Chinese government officials have passed legislation banning hip-hop music and culture from Chinese media. It bans massive bling, tattoos, and other depictions of hip-hop lifestyles in mainstream culture from China’s airwaves.
Gao Changli, director of publicity for China’s State Administration of Press, Publication, Film, and Television (SAPPRFT) stated: “Absolutely do not use actors whose heart and morality are not aligned with the party and whose morality is not noble; absolutely do not use actors who are tasteless, vulgar, and/or obscene; absolutely do not use actors whose ideological level is low and have no class; absolutely do not use actors with stains, scandals, and problematic moral integrity.”
This means, if you’ve ever made a mistake, don’t conform to what the government considers to be tasteful, or have a single bad rep on your sheet, say goodbye to performing in China.
It’s been reported that China’s ban is a response to a television series The Rap of China. The series was received well by their public after airing last summer. However, the Chinese government believed the show’s popularity was inappropriate. Chinese Rapper based in Shanghai, Al Rocco, said “The government don’t understand the culture yet, so they are scared. We have a different system here and it’s just evolving now. They’ve always asked to check my lyrics, but it’s got much tighter.”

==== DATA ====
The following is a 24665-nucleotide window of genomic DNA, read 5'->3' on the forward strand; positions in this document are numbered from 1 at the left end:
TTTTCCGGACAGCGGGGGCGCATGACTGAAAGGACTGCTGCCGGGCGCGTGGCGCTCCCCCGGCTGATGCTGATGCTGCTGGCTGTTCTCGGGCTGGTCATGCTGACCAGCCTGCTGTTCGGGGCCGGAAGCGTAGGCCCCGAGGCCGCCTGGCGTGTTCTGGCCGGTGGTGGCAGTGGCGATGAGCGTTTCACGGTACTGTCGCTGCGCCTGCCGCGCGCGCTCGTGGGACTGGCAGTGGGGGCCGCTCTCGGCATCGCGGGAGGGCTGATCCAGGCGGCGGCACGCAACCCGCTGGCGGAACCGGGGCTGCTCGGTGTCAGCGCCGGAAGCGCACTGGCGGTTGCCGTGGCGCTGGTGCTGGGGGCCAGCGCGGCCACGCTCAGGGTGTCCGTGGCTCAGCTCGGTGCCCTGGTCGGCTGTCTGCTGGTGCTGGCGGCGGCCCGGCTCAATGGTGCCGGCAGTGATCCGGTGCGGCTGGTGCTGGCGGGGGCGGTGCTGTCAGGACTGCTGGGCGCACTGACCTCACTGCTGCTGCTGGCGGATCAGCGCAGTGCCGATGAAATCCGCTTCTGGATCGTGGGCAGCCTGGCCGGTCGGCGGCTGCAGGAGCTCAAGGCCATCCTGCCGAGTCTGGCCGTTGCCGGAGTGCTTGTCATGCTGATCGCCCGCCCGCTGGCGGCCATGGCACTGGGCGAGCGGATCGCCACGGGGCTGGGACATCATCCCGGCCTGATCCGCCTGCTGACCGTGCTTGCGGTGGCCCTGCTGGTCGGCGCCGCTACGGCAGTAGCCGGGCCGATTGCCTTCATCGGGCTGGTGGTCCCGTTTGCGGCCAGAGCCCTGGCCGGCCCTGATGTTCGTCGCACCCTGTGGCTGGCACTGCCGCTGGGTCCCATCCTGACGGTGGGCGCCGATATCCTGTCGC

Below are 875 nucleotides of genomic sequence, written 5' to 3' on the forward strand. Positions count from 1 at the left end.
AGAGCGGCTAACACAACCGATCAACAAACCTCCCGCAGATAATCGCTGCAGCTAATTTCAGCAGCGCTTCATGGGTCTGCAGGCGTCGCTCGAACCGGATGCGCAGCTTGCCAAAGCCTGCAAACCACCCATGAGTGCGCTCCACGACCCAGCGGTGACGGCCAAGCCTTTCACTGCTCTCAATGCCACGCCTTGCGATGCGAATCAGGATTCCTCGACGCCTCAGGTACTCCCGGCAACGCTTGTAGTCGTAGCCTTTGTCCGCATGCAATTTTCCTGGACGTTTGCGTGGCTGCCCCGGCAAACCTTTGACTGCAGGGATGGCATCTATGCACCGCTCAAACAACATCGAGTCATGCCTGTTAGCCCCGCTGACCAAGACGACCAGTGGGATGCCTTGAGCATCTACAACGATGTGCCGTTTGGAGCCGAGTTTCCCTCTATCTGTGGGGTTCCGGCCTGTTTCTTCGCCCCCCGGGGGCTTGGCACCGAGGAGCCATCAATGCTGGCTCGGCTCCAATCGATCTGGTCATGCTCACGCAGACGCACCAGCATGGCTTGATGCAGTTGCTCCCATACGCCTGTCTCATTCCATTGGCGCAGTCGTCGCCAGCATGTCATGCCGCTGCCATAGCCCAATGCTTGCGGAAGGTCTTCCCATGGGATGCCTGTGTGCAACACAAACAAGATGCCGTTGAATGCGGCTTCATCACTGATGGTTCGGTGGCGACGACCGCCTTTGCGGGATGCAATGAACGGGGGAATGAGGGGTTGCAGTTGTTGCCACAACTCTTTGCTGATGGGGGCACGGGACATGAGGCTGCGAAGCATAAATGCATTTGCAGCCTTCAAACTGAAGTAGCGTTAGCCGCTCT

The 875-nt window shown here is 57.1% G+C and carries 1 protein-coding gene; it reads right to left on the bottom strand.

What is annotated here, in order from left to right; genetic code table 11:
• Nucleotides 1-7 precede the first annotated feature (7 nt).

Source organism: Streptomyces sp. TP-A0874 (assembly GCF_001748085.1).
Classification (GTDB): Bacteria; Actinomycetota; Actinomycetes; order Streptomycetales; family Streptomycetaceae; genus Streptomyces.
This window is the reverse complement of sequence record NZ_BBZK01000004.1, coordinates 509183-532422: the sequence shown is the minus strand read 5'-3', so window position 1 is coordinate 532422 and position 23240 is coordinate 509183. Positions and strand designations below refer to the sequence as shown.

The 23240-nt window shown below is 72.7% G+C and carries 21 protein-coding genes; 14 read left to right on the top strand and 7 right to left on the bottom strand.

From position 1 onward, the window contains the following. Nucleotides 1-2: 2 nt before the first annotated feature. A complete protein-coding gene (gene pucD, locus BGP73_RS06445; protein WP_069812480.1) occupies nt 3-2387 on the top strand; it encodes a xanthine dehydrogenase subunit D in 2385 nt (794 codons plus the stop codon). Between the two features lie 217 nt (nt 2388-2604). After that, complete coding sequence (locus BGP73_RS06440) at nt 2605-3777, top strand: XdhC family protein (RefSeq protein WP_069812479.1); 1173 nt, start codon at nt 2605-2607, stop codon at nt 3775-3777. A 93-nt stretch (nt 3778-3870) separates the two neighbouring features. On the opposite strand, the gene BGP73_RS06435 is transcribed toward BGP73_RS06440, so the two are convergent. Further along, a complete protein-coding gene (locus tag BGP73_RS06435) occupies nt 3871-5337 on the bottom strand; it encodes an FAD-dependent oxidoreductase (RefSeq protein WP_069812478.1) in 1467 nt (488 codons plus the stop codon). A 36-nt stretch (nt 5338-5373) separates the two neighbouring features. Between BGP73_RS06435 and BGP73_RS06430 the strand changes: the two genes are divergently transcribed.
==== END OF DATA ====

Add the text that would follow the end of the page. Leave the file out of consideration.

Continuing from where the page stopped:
People around the world are calling the director out for stereotyping hip-hop culture as vulgar, obscene, immoral, and without class. Granted, there are those who take on this persona in their music, but it is not representative of all hip-hop artists.
How do you think growing up without Drake, Kanye West, Kendrick Lamar, J Cole and other greats would be? China’s next generation of children may gain what big name American hip-hop artists have provided American youth, an open and more expressive mind.
Is it time for hip-hop to change? It seems a change in hip-hop is arriving. The American hip-hop culture seems to be shifting toward ways of enlightening youth. This isn’t the case for all American hip-hop, but a radical change in the theme of hip-hop is apparent. China’s ban seems to target the culture of aggressive and rule breaking hip-hop. The legislation seems to mean well, but has sent the wrong message by grouping all of hip-hop together and banning it from their public. Due to their all-inclusive ban, the world of Rap is now exiled from the country, and people are fighting back.
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